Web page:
by Roger Burkart, PLA
The movement toward inclusive play environments is gaining momentum, and it's an exciting development in modern playground design. Last month I attended the Play for All! seminar in Denver where I met Dawn Oates. Dawn is the mother of Harper Oates, a mobility impaired five-year old. Harper’s parents are championing a barrier-free existence for their daughter, and with their help Harper seems to be doing everything a five-year old would want.
When Harper’s parents realized their local playground was not designed in a way that would allow Harper to play alongside her siblings, they began to form a vision. They imagined a world for all individuals where there were no barriers to sports, play, and recreation, and where inclusion was the cornerstone of community.
The Play Brigade
From that vision, The Play Brigade was born. The Play Brigade provides inclusive sports and recreation equipment to communities and organizations; educates about the importance of the need and right to belong and participate in play, regardless of age or ability; and provides programming that brings people of differing abilities together.
The Play Brigade's Facebook page is an excellent resource when designing outdoor play areas that accommodate people of all ages and abilities. The site shows the types of facilities and play equipment available for the disabled. It highlights the various challenges people face and shows possibilities of what can be incorporated into playground design. The site has also numerous photos, links to videos and events, and posts by site visitors.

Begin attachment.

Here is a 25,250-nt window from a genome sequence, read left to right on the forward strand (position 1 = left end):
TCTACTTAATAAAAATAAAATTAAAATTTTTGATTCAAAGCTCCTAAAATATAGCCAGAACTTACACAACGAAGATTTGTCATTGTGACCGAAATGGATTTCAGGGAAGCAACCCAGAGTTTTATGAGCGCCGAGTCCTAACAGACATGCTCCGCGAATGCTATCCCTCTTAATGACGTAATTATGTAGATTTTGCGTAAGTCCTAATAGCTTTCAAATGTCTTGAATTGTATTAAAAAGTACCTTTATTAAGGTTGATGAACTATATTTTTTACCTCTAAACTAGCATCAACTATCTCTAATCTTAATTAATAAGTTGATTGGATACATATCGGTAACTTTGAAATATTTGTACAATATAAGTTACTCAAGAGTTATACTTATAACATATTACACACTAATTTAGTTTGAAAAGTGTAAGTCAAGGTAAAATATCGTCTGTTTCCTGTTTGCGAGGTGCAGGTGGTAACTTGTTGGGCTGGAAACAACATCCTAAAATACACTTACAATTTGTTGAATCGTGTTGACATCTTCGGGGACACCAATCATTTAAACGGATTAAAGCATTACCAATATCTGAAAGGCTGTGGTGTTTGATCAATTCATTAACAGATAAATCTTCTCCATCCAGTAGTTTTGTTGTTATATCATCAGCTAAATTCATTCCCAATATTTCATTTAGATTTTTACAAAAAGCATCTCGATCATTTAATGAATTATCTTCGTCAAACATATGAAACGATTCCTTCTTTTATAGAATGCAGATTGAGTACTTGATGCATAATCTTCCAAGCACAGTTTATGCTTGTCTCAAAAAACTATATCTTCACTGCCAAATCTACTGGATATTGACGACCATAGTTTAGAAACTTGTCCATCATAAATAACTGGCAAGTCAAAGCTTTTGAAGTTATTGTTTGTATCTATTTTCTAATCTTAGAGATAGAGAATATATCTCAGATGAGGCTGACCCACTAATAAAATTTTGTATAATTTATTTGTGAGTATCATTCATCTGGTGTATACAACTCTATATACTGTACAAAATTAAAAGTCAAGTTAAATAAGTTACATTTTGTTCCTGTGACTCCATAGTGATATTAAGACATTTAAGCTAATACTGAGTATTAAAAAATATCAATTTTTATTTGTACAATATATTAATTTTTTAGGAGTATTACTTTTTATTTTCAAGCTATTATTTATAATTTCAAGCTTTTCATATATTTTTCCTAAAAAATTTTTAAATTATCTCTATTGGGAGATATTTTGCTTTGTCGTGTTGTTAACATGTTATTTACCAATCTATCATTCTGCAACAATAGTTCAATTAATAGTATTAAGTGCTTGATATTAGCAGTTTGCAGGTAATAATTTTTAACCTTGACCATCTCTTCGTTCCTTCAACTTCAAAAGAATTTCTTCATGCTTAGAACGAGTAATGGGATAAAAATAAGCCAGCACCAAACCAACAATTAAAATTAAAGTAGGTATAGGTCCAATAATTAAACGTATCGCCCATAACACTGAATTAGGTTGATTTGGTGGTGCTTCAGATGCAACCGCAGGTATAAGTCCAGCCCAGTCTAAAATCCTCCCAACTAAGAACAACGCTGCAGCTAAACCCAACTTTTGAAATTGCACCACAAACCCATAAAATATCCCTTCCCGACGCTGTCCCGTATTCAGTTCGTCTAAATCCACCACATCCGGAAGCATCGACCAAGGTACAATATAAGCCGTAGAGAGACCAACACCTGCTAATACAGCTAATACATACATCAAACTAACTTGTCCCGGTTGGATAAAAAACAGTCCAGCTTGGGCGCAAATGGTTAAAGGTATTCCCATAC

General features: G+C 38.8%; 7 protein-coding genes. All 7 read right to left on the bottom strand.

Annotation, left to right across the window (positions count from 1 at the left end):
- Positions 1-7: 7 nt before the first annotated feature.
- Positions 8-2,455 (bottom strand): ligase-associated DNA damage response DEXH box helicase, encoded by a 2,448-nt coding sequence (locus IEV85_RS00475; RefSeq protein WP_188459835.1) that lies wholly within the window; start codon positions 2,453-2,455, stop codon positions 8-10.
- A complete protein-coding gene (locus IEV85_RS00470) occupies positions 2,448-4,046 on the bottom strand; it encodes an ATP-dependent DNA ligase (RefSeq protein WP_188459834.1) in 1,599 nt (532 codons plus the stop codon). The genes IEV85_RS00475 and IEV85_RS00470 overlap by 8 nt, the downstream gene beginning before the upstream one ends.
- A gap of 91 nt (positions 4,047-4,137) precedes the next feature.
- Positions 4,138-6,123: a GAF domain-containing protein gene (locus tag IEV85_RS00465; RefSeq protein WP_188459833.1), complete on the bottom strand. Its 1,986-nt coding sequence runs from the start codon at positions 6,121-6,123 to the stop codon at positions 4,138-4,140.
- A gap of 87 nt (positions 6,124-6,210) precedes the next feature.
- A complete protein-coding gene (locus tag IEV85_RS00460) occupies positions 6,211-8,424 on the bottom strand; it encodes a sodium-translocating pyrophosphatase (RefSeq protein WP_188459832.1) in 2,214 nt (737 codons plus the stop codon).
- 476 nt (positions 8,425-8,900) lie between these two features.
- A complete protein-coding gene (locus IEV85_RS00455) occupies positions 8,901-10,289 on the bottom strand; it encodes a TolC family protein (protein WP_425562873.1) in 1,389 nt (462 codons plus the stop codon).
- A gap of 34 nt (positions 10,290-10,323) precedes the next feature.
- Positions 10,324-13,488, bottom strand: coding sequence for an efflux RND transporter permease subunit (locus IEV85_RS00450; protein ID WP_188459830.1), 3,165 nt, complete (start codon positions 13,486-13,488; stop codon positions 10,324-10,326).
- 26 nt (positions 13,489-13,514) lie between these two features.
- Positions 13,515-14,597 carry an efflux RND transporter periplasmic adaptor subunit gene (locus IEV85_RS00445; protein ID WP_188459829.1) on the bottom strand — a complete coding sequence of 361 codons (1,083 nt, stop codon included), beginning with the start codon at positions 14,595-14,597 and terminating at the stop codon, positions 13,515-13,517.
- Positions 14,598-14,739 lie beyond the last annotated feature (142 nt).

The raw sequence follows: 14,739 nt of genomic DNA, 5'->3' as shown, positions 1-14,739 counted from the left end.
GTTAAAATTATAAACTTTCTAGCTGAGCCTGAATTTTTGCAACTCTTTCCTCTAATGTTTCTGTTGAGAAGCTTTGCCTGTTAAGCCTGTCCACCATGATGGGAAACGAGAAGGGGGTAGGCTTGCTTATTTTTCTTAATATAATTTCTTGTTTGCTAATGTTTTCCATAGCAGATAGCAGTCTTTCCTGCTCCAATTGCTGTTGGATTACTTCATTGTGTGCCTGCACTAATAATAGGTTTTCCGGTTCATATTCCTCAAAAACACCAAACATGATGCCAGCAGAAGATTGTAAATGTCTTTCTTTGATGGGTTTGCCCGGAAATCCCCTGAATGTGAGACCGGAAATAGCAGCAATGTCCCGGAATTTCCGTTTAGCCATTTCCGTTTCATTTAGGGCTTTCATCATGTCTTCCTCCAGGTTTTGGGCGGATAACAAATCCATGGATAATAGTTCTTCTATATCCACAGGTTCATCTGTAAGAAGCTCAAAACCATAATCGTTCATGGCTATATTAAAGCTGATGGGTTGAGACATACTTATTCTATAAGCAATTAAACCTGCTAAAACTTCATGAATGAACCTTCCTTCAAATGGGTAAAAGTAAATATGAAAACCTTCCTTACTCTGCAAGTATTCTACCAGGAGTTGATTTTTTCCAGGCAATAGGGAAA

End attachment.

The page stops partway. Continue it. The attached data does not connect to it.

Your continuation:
Dawn told a wonderful story at the Play for All! conference. Harper and her classmates participated in a race at her school. Harper was in her motorized chair and the others were on foot. The starter’s gun went off and Harper revved her chair and the other kids all began to run. When Harper edged out the other racers, the gym roared with cheers for her.
I was reminded of Harper’s exciting victory recently when I came across a race track which was incorporated into the Play For All Park in Round Rock, Texas.
It is exciting to work on these kinds of projects at Design Concepts, where we are privileged to design inclusive play areas such as Inspiration Playground in Bellevue, Washington.
This blog is part of a three-part series by Design Concepts on inclusive play environments. See Inclusive Play Design with Occupational + Physical Therapists by Carol Henry. Inclusive Play in Colorado: Where Can It Happen by Lisa Langer will be posted soon.